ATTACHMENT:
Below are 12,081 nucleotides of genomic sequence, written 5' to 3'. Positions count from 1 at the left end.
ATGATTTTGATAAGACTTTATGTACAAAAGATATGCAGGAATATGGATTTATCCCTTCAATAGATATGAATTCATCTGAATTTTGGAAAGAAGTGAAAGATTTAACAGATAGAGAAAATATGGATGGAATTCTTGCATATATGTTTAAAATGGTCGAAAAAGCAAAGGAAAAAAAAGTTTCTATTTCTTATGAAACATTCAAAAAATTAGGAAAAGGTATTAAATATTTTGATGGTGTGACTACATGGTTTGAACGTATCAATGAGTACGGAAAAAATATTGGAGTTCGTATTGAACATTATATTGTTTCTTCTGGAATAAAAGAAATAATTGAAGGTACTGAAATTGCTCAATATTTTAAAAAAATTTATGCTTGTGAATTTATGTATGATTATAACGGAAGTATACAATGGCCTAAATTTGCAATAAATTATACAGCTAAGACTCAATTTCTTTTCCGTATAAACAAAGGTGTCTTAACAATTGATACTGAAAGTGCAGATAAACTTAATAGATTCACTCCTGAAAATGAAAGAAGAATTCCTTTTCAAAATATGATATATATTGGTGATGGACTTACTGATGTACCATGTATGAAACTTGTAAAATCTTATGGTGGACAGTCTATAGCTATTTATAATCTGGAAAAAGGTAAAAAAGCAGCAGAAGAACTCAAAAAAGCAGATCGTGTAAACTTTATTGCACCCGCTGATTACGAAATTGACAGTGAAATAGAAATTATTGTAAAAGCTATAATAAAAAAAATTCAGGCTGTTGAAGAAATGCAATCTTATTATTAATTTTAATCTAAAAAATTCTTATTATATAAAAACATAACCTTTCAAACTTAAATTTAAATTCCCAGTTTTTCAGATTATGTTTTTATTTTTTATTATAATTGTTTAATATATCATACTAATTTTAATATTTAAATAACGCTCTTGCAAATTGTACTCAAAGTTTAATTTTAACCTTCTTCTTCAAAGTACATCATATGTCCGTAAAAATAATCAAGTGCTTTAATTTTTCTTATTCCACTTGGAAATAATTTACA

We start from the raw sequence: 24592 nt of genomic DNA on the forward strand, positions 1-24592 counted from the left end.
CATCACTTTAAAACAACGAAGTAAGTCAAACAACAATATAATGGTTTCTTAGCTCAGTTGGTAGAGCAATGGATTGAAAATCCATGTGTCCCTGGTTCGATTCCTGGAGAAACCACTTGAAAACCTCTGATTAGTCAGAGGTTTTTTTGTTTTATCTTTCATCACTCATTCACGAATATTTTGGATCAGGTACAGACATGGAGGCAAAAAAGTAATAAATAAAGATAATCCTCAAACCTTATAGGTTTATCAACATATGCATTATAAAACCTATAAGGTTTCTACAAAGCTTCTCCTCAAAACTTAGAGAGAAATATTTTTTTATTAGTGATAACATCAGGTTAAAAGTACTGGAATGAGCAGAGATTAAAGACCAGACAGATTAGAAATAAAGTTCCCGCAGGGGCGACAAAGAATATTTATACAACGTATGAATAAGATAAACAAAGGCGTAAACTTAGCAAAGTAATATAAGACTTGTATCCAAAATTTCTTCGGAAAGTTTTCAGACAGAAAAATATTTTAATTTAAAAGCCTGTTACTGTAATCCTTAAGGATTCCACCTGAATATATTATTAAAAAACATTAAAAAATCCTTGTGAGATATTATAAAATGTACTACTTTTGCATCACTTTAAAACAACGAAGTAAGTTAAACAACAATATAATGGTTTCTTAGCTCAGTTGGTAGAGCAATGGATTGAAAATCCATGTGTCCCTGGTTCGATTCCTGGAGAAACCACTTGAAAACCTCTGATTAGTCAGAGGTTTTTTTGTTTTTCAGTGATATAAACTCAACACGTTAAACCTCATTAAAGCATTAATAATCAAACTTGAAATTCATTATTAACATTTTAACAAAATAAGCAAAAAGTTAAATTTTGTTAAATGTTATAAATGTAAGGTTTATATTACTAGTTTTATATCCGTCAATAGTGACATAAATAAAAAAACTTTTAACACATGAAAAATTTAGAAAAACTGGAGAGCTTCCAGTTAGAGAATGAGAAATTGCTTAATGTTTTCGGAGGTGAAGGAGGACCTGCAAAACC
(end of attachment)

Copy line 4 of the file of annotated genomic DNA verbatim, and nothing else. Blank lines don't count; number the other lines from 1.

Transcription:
CATCACTTTAAAACAACGAAGTAAGTCAAACAACAATATAATGGTTTCTTAGCTCAGTTGGTAGAGCAATGGATTGAAAATCCATGTGTCCCTGGTTCGATTCCTGGAGAAACCACTTGAAAACCTCTGATTAGTCAGAGGTTTTTTTGTTTTATCTTTCATCACTCATTCACGAATATTTTGGATCAGGTACAGACATGGAGGCAAAAAAGTAATAAATAAAGATAATCCTCAAACCTTATAGGTTTATCAACATATGCATTATAAAACCTATAAGGTTTCTACAAAGCTTCTCCTCAAAACTTAGAGAGAAATATTTTTTTATTAGTGATAACATCAGGTTAAAAGTACTGGAATGAGCAGAGATTAAAGACCAGACAGATTAGAAATAAAGTTCCCGCAGGGGCGACAAAGAATATTTATACAACGTATGAATAAGATAAACAAAGGCGTAAACTTAGCAAAGTAATATAAGACTTGTATCCAAAATTTCTTCGGAAAGTTTTCAGACAGAAAAATATTTTAATTTAAAAGCCTGTTACTGTAATCCTTAAGGATTCCACCTGAATATATTATTAAAAAACATTAAAAAATCCTTGTGAGATATTATAAAATGTACTACTTTTGCATCACTTTAAAACAACGAAGTAAGTTAAACAACAATATAATGGTTTCTTAGCTCAGTTGGTAGAGCAATGGATTGAAAATCCATGTGTCCCTGGTTCGATTCCTGGAGAAACCACTTGAAAACCTCTGATTAGTCAGAGGTTTTTTTGTTTTTCAGTGATATAAACTCAACACGTTAAACCTCATTAAAGCATTAATAATCAAACTTGAAATTCATTATTAACATTTTAACAAAATAAGCAAAAAGTTAAATTTTGTTAAATGTTATAAATGTAAGGTTTATATTACTAGTTTTATATCCGTCAATAGTGACATAAATAAAAAAACTTTTAACACATGAAAAATTTAGAAAAACTGGAGAGCTTCCAGTTAGAGAATGAGAAATTGCTTAATGTTTTCGGAGGTGAAGGAGGACCTGCAAAACC